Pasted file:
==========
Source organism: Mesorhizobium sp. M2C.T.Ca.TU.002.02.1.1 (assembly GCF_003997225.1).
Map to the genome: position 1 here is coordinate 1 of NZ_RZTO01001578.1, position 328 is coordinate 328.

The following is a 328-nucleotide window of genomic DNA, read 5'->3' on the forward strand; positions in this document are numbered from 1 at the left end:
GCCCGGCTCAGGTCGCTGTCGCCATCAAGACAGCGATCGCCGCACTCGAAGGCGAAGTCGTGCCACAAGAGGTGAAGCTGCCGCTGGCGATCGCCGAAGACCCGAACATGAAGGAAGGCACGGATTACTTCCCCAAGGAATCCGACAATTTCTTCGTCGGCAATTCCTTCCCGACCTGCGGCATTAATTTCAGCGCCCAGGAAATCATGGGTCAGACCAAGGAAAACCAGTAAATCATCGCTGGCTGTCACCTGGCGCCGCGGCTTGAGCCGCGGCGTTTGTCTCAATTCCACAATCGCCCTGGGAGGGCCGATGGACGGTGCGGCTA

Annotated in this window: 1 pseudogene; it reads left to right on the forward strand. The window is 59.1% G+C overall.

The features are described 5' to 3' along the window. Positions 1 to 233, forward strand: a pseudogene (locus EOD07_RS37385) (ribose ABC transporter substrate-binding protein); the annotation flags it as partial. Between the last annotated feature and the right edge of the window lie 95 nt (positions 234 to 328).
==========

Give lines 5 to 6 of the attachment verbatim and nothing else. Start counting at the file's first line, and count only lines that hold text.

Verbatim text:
Annotated in this window: 1 pseudogene; it reads left to right on the forward strand. The window is 59.1% G+C overall.

The features are described 5' to 3' along the window. Positions 1 to 233, forward strand: a pseudogene (locus EOD07_RS37385) (ribose ABC transporter substrate-binding protein); the annotation flags it as partial. Between the last annotated feature and the right edge of the window lie 95 nt (positions 234 to 328).